Rokinon Tilt-Shift 24mm F3.5


In simple terms, vignetting is the darkening of the corners of an image that occurs at wider apertures. Every lens, wide open, will exhibit some. Most of the time, it need not be a problem for modern photographers. First, it is often possible to shoot at smaller apertures, mitigating the effect. Second, cameras released in the last few years often have built-in tools to remove vignetting in a way that's invisible to the user. Advanced software also often incorporates lens profiles which can seamlessly correct vignetting. Last, it is always possible to purchase higher-quality lenses that will show milder vignetting.

Sadly, users of tilt-shift cannot benefit from all this (except closing down the lens). There are simply too many variables, too many possible configurations involved, to be able to build lens profiles to correct for vignetting. In addition, since tilt-shift lenses are rare, the option to purchase a better product rarely exists. Manual correction of vignetting via software is still possible, but must be managed on a case-by-case basis.

This section presents how the Rokinon 24mm tilt-shift performs in regards to vignetting.

Vignetting Test

The test was performed by pointing the lens at a blank wall. Since there is no in-camera corrections, we shot each image in JPEG. Files were scaled down, converted to grayscale for improved visibility, then exported. We tested the lens in its straight position, fully shifted down, and fully tilted up. The following settings were used:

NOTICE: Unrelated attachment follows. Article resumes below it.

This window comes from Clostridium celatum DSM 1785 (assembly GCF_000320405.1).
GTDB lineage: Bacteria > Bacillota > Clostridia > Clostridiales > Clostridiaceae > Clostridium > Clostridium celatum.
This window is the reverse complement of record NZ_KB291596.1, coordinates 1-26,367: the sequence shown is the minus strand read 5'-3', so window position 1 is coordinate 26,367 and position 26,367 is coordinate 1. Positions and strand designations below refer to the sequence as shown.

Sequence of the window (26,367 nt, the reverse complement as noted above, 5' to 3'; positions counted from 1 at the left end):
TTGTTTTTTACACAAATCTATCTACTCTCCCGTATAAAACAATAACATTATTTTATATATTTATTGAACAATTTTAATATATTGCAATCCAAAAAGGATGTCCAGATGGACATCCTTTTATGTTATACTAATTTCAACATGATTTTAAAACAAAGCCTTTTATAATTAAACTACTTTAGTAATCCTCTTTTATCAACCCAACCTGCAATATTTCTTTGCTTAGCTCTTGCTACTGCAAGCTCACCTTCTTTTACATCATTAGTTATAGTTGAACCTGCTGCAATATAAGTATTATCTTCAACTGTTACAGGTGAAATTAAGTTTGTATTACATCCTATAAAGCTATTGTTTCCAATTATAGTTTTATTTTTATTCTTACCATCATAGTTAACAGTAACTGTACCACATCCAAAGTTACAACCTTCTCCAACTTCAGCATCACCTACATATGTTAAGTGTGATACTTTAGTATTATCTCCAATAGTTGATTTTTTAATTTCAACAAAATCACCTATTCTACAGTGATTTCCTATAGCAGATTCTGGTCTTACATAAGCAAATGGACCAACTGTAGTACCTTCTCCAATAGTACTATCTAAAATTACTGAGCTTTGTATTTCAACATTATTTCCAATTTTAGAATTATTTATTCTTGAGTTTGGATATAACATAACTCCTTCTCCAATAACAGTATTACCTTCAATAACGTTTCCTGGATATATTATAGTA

• Tripod
  • 2s Timer
  • Focal Length: 24mm
  • Camera: K-1
  • Camera Mode: Manual mode
  • Shutter Speed: Set relative to aperture
  • ISO: 100

APS-C cameras will benefit from a sweet spot when compared to full frame results.

The following images show what to expect from the lens, wide open, for straight and displaced positions, at F3.5.

Straight position

Lens straight F3.5

Shifted Down

Lens shifted down F3.5

Tilted up

Lens tilted up F3.5

The following chart illustrates the darkening in the corners in terms of the exposure difference relative to the center, for each of the movements, as well as the straight position.


The chart and the sample images clearly illustrate the effect of each movement on the lens' performances. Even in its regular position, the lens does show significant vignetting. Closing down the aperture only partially mitigates the effect, with vignetting never getting much lower than 0.8 EV.

Tilting the lens is only marginally worse. This can easily be explained: except on the front element, light rays pass through approximately the same path, whether the lens is tilted or straight. The center of the lens is where most of the light will travel.

Shifting the lens, however, is immediately visible. Shift lenses need to have a larger diameter than regular lenses, to accommodate the possible movements along each axis. This means that light rays will pass through the extreme borders of the optical elements, showing stronger vignetting with an asymmetrical shape.


Vignetting will be visible at all apertures. This was to be expected for the displaced position, however the amount of vignetting is surprising and disappointing for the straight orientation. A simple slider adjustment in most photo editing programs will take care of vignetting in the straight and tilted positions, but the asymmetrical nature of the shifted vignetting means that more care will be needed to correct it. PentaxForums @PentaxForums News | Reviews | Forum

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